Eastern Student Wins Fulbright Scholarship to Study in Indonesia

Eastern Connecticut State University student Adam Murphy ’18 has been awarded a Fulbright-Hays Scholarship to study Indonesian language in an intensive-language program in Salatiga, Indonesia, this summer. Murphy hails from Meriden and double majors in political science and history with a minor in Asian studies.

The scholarship will fund Murphy’s travel expenses and his educational costs. The program is sponsored by the Consortium of Teaching Indonesian through the Cornell University Center for Southeast Asian Studies. Murphy follows Quanece Williams ’16, who is completing a year in the Czech Republic through the Fulbright program.

Salatiga is a city on the island of Java, the most populated island in the world and one of Indonesia’s 17,000 islands. Murphy will be in Indonesia from June to August, living with a host family and taking language classes at a local university. “I am honored to have been selected for such an amazing program, honored to have been awarded this prestigious scholarship, and excited to return to Indonesia. With this award I can continue to learn about Indonesia and its wonderful people.”

This is not Murphy’s first trip to Indonesia. Last year he lived for the summer in Yogyakarta, Indonesia, studying in an immersive language program with funding through a fellowship from the U.S.-Indonesian Society.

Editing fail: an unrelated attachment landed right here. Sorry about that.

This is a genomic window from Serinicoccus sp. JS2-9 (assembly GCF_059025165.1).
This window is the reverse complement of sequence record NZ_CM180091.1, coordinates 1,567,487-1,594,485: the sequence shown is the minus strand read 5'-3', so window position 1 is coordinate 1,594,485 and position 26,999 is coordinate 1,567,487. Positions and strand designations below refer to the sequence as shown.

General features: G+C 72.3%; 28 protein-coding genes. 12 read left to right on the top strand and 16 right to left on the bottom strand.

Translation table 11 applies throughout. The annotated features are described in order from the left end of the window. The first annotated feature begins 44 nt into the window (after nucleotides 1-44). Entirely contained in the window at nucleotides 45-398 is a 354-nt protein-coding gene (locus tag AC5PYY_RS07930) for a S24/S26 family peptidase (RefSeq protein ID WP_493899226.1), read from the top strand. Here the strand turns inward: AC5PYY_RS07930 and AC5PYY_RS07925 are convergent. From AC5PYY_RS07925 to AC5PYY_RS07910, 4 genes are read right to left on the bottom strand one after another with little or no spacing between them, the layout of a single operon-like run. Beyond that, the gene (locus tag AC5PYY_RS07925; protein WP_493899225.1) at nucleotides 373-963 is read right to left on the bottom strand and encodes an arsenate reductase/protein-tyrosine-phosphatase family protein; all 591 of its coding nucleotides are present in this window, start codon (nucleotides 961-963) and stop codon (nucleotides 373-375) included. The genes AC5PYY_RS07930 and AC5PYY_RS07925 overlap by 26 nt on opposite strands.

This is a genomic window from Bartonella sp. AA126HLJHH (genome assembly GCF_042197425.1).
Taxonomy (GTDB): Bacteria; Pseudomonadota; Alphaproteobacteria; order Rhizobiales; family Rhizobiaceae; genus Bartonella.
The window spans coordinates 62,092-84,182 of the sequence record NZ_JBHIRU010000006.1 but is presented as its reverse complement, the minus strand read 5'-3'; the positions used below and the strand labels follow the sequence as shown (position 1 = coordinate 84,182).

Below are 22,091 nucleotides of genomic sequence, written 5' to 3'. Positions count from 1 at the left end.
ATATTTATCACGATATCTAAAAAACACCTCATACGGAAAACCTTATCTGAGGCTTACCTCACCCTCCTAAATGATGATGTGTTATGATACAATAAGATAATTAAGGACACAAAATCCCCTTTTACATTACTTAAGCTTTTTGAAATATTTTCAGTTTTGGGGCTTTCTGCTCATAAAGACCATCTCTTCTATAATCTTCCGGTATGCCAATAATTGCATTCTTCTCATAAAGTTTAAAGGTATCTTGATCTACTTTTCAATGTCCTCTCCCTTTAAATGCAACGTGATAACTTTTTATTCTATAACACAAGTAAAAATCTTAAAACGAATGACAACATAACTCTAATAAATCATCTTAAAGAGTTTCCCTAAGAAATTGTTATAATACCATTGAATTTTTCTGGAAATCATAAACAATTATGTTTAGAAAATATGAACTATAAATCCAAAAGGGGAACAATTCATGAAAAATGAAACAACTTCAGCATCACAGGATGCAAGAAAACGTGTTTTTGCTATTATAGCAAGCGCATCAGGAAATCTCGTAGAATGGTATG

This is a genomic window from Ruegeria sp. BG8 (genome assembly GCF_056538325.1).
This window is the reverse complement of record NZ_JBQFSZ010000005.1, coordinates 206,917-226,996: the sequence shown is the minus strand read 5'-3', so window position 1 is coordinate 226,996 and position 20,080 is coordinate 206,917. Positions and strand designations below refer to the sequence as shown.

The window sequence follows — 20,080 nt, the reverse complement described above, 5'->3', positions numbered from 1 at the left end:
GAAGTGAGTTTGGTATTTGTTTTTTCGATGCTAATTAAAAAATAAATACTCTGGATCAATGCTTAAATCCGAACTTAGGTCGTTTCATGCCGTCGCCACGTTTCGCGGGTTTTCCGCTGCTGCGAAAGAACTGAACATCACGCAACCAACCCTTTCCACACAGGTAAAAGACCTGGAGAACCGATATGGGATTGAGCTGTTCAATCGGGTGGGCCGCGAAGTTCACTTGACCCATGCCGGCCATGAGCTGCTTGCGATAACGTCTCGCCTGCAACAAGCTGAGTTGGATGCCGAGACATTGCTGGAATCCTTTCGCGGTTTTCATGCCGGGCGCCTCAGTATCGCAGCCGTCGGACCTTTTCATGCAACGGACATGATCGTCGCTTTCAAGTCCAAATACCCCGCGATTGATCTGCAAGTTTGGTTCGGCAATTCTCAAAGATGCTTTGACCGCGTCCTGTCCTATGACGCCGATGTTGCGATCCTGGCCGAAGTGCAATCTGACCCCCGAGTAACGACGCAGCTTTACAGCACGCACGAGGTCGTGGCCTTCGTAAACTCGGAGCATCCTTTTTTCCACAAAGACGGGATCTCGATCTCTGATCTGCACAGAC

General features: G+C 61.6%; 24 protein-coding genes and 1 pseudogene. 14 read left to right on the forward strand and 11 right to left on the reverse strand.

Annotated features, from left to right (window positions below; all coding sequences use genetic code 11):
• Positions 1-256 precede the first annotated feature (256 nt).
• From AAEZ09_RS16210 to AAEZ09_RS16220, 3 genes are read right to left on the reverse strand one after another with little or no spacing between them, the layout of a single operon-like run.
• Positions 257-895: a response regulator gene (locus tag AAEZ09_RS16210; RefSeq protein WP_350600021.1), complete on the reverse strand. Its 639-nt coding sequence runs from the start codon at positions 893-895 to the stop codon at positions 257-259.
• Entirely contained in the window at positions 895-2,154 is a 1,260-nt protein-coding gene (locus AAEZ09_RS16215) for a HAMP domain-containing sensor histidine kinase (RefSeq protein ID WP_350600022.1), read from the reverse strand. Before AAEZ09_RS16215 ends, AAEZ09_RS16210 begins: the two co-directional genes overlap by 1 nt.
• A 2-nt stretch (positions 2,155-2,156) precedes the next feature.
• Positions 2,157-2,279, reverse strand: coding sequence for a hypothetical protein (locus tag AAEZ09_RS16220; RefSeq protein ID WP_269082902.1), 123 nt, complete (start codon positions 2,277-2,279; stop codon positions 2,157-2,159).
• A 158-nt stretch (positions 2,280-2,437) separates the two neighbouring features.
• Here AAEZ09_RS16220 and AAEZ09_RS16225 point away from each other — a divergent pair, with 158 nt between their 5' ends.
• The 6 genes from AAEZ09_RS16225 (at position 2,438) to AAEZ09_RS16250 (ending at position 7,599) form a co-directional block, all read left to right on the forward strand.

In addition to taking language classes, Murphy taught English for “Stichting Jogja,” which offers free English classes to people living in poverty. He also met with national leaders and scholars, including the Minister of State, the Princess of Yogyakarta, the Speaker of the House and the Deputy U.S. Ambassador.

“I am ecstatic to return to Indonesia to continue my language studies,” said Murphy. I am excited to try new foods, meet new people, live in a different area of the country, and visit friends I met during my past trip there. I am honored to be accepted to this program and awarded the Fulbright-Hays Scholarship.”

“Adam exemplifies Eastern’s emphasis on a practically applied liberal arts education,” said History Professor Bradley Davis, Murphy’s faculty mentor. “While completing a double major in history and political science and a minor in Asian studies, Adam has produced compelling original scholarship on the role of U.S. agricultural development specialists in Indonesia during the Cold War.”

Murphy is also active on Eastern’s campus, currently working as a resident assistant, and previously as a tutor and student ambassador in the Pride Center. He has been involved with the Student Government Association, the International Student Association and as president of the College Democrats.

This coming fall, Murphy will begin a master’s program in Southeast Asia Studies at the University of Wisconsin. He intends to go on to earn a doctorate in political science and foreign policy.

Written by Ed Osborn